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EugW wrote: So, you bought tons of real estate in the 90s or early 2000s and sold in 2011 then?

That would've been a winning strategy. Nobody wanted real estate, or oil stocks, that were trading at, in many cases, 10% yields (or 10X earnings), when tech stocks were doubling every 6 months. The people who snatched those up when they were unfavourable, have obviously done quite well.

Today, almost nobody wants a short position in the dollar. Everyones' bank accounts are stuffed full of dollars. "Grandma" is convinced that the stock market will collapse again so she keeps her savings account and GICs full to the brim. The kids believe that real estate is the only way to preserve wealth. I would say, there's going to be huge money in shorting that in the coming years.

BTW, all of my money in the 90s went into tech, and as you can see, I'm a ruined man because of it.
TodayHello wrote: ...The Banks are smarter than you - they have floors full of people whose job it is to read Mark77 posts...
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Mar 23, 2009
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Well, I bought real estate in the 1990s. I bought tech a little while after the crash in the 2000s. I also sold a whole bunch of stock in 2006-2007, before the 2008 crash.

However, unlike some people here, I won't claim to be an oracle. It just worked out that way. In the 90s I wanted a home to own, so I bought then. I didn't have a lot of money to invest until after the crash in the 2000s, which is why I didn't buy more until then. I sold before the crash in 2008 partially because I felt uncomfortable with the stock market, but the main reason was actually because I just wanted to get a bigger house to live in.

IMO, those who try to time the market with extreme investment practices are just setting themselves up for big problems. That applies to both the stock market, and to real estate.

Bamelin wrote: Wife and I are going to move back to downtown (Toronto) and rent a condo. The rent will be slightly cheaper than what the mortgage + Property Tax and Maintenance is on my current home in Milton ... but where we will really save is that I won't have to take the 407 to work every day ... between gas and tolls I'm looking at almost an extra grand a month that I'll save.
Yeah, that commute would suck, and it's expensive. My main criteria for my current home:

1) Within 30 minutes commute of work (either TTC or driving), during rush hour.
2) Safe neighbourhood
3) Detached
4) Private driveway
5) Within 30 minutes commute of work (either TTC or driving), during rush hour.
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Jan 16, 2009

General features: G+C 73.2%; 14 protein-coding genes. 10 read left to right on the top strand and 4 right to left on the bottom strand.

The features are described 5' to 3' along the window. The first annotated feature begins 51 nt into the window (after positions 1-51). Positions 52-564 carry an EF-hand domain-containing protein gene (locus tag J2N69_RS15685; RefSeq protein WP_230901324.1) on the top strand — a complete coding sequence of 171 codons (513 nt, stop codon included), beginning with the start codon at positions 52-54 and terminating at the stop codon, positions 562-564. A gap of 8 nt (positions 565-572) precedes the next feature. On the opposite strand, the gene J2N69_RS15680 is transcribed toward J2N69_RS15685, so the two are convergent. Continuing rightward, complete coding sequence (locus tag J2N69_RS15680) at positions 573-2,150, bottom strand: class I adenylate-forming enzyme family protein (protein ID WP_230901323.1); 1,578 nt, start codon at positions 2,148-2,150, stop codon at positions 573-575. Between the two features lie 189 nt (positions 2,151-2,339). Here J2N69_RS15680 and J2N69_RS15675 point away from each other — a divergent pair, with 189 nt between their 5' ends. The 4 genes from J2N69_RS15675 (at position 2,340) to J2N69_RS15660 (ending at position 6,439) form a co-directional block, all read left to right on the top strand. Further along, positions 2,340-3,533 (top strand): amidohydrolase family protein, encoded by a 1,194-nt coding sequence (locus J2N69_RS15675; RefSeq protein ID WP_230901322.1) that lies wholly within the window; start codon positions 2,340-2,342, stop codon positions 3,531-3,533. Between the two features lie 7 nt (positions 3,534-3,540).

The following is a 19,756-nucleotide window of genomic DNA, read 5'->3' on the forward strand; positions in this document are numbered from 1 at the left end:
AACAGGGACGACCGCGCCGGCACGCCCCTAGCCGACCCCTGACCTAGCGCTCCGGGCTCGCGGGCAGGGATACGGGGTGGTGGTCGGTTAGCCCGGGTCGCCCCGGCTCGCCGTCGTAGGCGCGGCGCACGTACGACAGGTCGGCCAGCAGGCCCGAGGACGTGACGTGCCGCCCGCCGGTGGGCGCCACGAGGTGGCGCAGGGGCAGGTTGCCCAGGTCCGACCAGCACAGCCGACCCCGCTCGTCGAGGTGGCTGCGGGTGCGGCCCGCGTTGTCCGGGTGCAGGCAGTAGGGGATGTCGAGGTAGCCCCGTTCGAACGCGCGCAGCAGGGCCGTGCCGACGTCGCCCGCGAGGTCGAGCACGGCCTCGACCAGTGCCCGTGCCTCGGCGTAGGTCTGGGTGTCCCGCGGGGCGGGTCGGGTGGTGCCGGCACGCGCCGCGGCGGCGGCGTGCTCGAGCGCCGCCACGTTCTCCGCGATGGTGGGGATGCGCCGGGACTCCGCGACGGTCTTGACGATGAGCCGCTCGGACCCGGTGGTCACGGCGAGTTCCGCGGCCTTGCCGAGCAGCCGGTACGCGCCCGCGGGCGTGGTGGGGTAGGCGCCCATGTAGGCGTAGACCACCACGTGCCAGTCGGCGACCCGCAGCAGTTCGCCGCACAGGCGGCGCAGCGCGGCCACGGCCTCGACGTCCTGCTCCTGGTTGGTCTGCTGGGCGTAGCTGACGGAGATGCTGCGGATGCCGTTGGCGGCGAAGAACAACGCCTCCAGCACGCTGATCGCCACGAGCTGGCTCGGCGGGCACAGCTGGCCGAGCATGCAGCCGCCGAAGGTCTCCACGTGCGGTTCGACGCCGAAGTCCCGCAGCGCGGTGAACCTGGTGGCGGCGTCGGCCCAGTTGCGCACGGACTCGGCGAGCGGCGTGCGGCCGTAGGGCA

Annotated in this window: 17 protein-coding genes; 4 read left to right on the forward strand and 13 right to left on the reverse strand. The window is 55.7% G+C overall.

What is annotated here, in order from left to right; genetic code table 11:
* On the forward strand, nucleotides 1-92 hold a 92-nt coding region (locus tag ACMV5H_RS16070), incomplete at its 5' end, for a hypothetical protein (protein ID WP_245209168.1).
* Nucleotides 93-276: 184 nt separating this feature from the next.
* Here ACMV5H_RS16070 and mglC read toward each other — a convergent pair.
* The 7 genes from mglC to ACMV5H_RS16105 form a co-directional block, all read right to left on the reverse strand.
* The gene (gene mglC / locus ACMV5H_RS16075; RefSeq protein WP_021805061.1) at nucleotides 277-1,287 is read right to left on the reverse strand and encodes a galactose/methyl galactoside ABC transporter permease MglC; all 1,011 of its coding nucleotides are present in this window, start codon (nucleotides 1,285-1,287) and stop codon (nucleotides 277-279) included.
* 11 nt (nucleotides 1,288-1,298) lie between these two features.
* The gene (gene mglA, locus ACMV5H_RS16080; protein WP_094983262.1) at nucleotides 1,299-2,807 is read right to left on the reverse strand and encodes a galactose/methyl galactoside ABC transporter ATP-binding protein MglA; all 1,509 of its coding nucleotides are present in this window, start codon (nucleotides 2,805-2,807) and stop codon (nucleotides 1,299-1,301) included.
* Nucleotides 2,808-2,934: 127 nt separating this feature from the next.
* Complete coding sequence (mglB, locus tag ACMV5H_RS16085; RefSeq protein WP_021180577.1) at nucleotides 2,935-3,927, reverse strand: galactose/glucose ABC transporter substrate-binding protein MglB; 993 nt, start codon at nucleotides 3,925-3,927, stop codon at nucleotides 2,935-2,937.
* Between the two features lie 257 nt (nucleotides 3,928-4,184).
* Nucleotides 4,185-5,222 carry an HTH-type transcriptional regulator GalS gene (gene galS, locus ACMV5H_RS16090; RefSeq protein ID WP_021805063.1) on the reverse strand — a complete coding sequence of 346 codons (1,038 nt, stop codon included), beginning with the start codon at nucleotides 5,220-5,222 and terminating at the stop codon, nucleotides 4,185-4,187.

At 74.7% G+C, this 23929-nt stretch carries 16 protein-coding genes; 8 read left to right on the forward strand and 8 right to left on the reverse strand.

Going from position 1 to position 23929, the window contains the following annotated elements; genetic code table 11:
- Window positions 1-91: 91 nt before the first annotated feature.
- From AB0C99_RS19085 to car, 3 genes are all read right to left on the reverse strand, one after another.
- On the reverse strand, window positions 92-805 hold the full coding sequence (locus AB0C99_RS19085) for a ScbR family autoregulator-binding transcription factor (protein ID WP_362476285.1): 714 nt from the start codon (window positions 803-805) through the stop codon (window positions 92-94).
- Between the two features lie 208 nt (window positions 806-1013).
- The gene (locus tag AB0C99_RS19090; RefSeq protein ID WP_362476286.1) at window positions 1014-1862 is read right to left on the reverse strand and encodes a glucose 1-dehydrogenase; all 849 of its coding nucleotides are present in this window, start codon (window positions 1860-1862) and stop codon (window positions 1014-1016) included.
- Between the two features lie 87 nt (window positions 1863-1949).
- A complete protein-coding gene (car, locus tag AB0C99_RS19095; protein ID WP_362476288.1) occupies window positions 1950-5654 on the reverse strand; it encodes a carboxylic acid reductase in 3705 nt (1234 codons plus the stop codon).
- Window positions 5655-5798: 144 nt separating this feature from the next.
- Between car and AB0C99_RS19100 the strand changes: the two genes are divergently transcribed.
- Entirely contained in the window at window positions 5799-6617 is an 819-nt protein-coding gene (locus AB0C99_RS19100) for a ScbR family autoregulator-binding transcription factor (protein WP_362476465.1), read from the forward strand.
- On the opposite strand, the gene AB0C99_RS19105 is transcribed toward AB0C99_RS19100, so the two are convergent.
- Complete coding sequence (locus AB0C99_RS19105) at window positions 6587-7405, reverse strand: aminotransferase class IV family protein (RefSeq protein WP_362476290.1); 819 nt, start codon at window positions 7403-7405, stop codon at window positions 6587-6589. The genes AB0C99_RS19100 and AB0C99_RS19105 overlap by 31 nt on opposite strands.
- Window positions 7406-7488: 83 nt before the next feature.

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EugW wrote: IMO, those who try to time the market with extreme investment practices are just setting themselves up for big problems. That applies to both the stock market, and to real estate.

I don't think anyone is able to time the market correctly every single time.

Even Buffet agrees that there is no point on doing that, the only thing is to buy assets with good price/earning ratios. You want to have an investment to generate a reasonable percentage of profits for the money you invested.

If you take a look of rental costs/property costs of real estate in Toronto, you will defintely have a clear mind why it's not a good time to enter into RE Market.

However, if you can enjoy yourself a lot in your own houses, you can defintely go ahead and buy it. It's like people buying bmw even though they know the assets is going to drop in value in the next 5 to 10 years.
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Mar 23, 2009
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Ceryx wrote: I don't think anyone is able to time the market correctly every single time.

Even Buffet agrees that there is no point on doing that, the only thing is to buy assets with good price/earning ratios. You want to have an investment to generate a reasonable percentage of profits for the money you invested.

If you take a look of rental costs/property costs of real estate in Toronto, you will defintely have a clear mind why it's not a good time to enter into RE Market.

However, if you can enjoy yourself a lot in your own houses, you can defintely go ahead and buy it. It's like people buying bmw even though they know the assets is going to drop in value in the next 5 to 10 years.
Yeah, I've been steering people away from real estate as an investment. However, I still think it's reasonable to buy a house as a primary dwelling. You have to live somewhere, and there are some non-monetary advantages to owning vs. renting.

I've never quite understood those who sell their primary homes to try to time the real estate market, unless there are some other significant mitigating factors (eg. bad commute, bad neighbours, etc.).
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Feb 1, 2010
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Ceryx wrote: If you take a look of rental costs/property costs of real estate in Toronto, you will defintely have a clear mind why it's not a good time to enter into RE Market.

Fair enough, and we are in agreement. However, I do not agree that the Canadian mortgage market is in imminent danger of crashing and sending Canada in to bankruptcy. I do not believe prices will decline 70% or more.

Do you?